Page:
We often meet individuals who want to help after a school shooting or other community tragedy. People are hurting; not just physically but emotionally as well. They want to help their community and sometimes offer “I have been trained in Mental Health First Aid.”
It is important to understand which protocol is best suited to meeting the needs of those impacted and not inadvertently causing more harm. This can be difficult if one does not understand the intended uses and differences of two common mental health support teachings.
Psychological First Aid (PFA) is a technique for assisting people in the immediate aftermath of a traumatic incident or disaster. PFA is designed to reduce the occurrence of Post-traumatic stress injury (PTSI; an injury to one’s psyche that can develop after a person is exposed to a traumatic event).
The basic principle of PFA is that, in the immediate aftermath of the traumatic event, support from a trained compassionate individual may aid in long-term recovery. PFA is not focused on any mental health diagnosis and works to prevent change from occurring.
Mental Health First Aid (MHFA) aims to teach participants how to recognize symptoms of mental health problems. MHFA educates people about how to identify, understand and help a person who may be developing a mental health issue. The idea being that providing MHFA offers initial support until appropriate professional help is received or until the mental health crisis is resolved.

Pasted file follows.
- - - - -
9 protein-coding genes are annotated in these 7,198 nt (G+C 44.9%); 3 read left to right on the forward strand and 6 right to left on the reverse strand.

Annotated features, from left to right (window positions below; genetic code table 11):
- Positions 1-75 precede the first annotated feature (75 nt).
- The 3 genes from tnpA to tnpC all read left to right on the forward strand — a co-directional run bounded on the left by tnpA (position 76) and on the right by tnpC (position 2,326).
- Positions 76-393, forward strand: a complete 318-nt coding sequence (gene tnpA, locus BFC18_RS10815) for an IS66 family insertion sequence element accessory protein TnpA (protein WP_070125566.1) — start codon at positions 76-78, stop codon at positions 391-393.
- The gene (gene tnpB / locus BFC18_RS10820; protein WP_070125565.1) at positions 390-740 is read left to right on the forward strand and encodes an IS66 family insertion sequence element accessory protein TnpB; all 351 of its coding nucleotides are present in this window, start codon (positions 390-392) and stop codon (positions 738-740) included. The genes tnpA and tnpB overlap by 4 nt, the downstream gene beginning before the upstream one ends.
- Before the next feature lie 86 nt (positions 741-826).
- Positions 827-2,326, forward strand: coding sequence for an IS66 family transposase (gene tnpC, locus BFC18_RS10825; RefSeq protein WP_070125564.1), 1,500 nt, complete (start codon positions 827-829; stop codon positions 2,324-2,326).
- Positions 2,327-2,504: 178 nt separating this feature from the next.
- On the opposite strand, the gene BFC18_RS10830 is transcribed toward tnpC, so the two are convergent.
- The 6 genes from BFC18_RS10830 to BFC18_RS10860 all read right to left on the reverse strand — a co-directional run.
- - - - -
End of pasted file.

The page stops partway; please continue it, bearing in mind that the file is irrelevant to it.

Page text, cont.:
MHFA has a broader focus. Mental health first aid is the help provided to a person who is developing a mental health problem, experiencing a worsening of a mental health problem, or in a mental health crisis. The first aid is given until appropriate professional help is received or to crisis resolves. Thus, it includes the full range of developing mental disorders and associated crises. In other words… dealing with a person who has an existing/developing condition.
To learn more, check out this video: https://www.youtube.com/watch?v=RBDWMngsgro
Wow, you know what? You just blew my mind when you talked about the broadness of task scopes for mental health first aide and their role in post-trauma control. My nephew has been assigned to monitor his college residential block starting next month. I’ll ask him to look further into this information so he’ll be well-prepared for any situation later.